Why is it that when old age becomes a part of one’s life their perception seems to change and the realization of a life led comes under question and reflection? This age-old question has plagued mankind from the very beginning with each subsequent generation falling prey to the same feelings and I suspect the same realizations as all the other previous generations. What is it then that changes what causes men and women (mostly men) to reflect on the life they’ve had, the decisions they’ve made and the mistakes they’ve done?
The very cycle of life may be the culprit and maybe the reason for the changes that occur as we age. Not only growing old but the changes that occur because of age, or the experiences that have
been endured and lived through.
It is this specifically that causes the minds of men to change, to more
fully accept the inevitabilities that have surrounded us but are often ignored
or even more tragically, never known until age or experiences clarifies life
and solidifies our perspectives.
There seems to be a trend toward more understanding and acceptance of others as we age. Growing older reduces the volatility of everyday life and tempers the drastic
downs that are so common in the young.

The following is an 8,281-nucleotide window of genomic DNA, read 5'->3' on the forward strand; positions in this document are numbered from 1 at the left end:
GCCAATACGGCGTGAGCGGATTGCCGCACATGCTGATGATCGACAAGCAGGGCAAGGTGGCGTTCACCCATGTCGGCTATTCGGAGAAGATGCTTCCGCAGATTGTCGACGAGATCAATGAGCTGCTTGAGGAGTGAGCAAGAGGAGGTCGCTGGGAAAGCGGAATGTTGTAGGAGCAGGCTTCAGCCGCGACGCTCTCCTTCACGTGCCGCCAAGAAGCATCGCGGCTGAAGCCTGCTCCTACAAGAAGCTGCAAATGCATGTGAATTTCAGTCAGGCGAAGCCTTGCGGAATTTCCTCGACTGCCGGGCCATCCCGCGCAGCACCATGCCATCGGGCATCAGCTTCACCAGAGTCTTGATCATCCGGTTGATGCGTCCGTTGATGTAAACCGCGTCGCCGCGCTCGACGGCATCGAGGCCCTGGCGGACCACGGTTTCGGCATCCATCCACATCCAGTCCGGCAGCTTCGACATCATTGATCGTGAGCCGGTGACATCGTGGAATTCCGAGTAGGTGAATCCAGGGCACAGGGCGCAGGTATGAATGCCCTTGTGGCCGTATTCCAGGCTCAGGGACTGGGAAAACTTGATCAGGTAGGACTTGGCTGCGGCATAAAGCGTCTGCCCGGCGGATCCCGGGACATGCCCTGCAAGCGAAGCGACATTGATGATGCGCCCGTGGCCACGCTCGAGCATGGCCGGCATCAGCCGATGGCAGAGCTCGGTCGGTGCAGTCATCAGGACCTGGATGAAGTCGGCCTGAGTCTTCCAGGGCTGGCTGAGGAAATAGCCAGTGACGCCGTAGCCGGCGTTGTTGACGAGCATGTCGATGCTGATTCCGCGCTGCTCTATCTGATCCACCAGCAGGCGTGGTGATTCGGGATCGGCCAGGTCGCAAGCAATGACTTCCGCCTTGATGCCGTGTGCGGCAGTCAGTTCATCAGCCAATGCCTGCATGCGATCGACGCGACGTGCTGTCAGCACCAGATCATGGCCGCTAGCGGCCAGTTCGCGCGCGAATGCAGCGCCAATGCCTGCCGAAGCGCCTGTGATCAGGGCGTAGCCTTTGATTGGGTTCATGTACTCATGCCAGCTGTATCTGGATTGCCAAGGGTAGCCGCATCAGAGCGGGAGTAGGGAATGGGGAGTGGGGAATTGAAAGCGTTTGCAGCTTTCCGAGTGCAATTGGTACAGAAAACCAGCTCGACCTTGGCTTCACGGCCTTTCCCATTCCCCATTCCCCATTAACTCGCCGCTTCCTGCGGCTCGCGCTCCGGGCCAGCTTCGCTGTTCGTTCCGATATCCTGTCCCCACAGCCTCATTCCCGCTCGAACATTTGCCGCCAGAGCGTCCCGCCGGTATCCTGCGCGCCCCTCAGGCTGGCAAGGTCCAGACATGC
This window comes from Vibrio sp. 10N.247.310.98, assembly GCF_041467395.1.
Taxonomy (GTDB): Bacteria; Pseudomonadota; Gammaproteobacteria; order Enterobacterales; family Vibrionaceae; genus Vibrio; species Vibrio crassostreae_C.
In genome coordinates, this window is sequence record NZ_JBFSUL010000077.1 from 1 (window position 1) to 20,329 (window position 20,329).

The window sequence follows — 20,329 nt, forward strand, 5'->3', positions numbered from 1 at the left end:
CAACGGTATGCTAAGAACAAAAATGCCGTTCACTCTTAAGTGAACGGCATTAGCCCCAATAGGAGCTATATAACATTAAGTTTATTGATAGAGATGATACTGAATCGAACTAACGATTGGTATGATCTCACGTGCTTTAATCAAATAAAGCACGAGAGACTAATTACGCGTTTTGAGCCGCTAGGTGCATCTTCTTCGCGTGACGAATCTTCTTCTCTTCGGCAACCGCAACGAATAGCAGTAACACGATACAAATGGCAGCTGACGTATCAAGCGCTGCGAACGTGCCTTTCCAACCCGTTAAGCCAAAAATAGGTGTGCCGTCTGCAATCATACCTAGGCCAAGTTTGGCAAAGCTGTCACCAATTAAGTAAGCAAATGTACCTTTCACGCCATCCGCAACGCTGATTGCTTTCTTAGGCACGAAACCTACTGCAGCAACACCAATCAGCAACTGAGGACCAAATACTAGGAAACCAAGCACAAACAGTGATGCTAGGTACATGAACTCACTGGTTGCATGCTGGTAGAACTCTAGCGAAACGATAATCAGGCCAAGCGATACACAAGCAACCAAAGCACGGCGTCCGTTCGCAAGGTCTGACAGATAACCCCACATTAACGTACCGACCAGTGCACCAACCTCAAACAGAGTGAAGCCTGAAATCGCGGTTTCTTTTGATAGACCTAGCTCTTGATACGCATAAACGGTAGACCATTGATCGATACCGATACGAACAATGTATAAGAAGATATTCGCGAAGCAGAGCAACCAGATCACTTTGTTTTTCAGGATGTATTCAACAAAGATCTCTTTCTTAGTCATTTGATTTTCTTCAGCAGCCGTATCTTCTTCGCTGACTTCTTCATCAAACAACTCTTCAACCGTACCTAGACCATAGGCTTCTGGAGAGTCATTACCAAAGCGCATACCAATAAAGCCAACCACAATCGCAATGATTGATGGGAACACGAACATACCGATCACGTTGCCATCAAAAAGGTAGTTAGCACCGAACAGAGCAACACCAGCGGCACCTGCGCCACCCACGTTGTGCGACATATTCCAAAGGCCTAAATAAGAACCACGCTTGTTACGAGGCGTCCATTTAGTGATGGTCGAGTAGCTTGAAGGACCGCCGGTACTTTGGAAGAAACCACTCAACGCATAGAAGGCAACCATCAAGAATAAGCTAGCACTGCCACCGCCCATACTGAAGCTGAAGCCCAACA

Another question that arises, is the decisions we make in youth less
important than the ones we make as we cross over into old age? And do the experiences we have in life,
whether young or old temper our lives the same as simply growing old? Does the aging process bring wisdom or is wisdom an earned process of experiences and trials?
To answer those questions, we need to quantify what is important and how to gauge the effectiveness of how those questions
only received but ultimately answered.
When I was young, I filled my mind with the endless possibilities that
life has to offer. Any question offered
when I was young was met with that endless perspective and the unending
optimism that makes all things possible.
If I failed at one, there was an endless supply of other options to
choose from, tempering the act of failure with the never-ending possibilities
that surrounds the youth.
That perception of possibility is often born from the ignorance that failure really isn’t an option and that as long as I keep trying I will eventually succeed. Even in this statement the difference between the youthful mind and the aged mind is strikingly different, raising the question of why ignorance is important when slogging through the perils of life.
Too much understanding, it seems, defeats the inquisitive mind and destroys the motivations toward inspiration and innovation, that is until you understand that knowledge and wisdom enhance our learning by tempering the rash and volatile motivations. One example from my youth: As a teen, I wanted to make a BBQ. I did not want to buy a BBQ but looked at a steel barrel and knew that I could make one
right then and
there. What I did not know was how, but
the how had little barring and my desire to create and succeed.
I made a fatal mistake and did not listen to my grandfather who exhibited a level of patients that only bothered me because of his suggestions, albeit correct, was not within my vision of what I wanted. The wood I used to hinge the top half and bottom half of the barrel lasted about 40 minutes and then burned to a crisp, leaving my BBQ a mass of disposable metal.